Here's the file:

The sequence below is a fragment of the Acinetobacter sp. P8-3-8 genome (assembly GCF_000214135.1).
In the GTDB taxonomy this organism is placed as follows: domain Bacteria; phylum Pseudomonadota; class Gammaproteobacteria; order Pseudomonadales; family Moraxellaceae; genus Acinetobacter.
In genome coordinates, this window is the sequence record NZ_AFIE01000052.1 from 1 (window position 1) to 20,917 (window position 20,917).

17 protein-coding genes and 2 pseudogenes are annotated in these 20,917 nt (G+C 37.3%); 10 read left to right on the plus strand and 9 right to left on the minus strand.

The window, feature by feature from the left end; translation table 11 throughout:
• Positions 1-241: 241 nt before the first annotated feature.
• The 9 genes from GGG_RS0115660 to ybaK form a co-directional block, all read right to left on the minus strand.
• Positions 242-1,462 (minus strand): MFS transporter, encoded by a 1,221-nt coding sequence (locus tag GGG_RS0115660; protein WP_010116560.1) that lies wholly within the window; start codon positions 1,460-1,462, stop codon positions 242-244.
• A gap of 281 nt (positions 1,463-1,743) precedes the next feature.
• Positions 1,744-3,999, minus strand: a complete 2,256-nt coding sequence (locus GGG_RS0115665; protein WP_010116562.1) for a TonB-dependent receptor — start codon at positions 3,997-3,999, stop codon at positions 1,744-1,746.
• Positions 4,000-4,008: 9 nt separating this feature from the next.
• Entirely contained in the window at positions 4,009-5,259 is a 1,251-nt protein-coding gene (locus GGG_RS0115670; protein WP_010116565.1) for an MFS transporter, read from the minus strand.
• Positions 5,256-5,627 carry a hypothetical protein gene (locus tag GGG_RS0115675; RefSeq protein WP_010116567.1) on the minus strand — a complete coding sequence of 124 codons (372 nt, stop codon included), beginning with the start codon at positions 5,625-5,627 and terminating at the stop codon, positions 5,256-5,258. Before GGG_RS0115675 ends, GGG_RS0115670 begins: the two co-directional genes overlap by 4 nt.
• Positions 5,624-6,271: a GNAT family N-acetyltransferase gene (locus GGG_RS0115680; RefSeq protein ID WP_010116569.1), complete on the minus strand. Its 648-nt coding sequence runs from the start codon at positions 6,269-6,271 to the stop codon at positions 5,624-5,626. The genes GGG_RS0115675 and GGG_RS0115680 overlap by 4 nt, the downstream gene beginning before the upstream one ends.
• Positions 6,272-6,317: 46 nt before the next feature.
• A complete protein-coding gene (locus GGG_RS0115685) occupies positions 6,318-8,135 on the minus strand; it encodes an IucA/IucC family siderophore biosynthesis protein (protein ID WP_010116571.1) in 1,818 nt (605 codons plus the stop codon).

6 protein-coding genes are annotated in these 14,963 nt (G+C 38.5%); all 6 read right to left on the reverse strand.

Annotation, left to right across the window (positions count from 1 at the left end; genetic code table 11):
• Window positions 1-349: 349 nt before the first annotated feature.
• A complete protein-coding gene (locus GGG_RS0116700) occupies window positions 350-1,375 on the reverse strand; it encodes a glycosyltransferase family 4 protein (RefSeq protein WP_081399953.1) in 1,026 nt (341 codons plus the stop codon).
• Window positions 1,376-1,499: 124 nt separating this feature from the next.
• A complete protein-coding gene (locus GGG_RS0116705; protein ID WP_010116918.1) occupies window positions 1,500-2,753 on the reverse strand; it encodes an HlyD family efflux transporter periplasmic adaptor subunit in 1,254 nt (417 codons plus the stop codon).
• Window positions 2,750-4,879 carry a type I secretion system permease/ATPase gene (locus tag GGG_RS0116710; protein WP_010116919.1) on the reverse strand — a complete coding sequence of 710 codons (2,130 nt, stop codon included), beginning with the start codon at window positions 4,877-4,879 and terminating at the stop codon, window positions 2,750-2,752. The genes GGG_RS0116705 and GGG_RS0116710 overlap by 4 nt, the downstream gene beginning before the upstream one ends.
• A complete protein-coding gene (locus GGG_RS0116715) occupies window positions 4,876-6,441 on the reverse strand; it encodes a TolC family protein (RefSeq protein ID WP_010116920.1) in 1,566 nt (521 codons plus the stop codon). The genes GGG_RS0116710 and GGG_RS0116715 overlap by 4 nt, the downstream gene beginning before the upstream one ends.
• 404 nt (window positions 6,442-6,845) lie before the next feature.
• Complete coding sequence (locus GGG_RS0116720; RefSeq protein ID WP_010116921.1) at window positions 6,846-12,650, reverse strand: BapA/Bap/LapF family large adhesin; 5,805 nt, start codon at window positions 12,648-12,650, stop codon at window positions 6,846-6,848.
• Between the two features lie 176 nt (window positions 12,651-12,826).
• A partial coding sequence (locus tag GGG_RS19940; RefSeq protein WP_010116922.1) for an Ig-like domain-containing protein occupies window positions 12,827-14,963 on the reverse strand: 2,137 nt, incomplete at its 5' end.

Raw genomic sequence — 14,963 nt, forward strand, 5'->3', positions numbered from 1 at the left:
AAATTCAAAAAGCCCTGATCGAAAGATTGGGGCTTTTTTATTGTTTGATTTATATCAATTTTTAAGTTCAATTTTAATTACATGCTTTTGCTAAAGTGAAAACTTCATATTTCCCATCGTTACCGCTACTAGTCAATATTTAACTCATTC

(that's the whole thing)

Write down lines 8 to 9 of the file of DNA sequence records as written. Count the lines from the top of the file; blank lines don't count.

• Positions 242-1,462 (minus strand): MFS transporter, encoded by a 1,221-nt coding sequence (locus tag GGG_RS0115660; protein WP_010116560.1) that lies wholly within the window; start codon positions 1,460-1,462, stop codon positions 242-244.
• A gap of 281 nt (positions 1,463-1,743) precedes the next feature.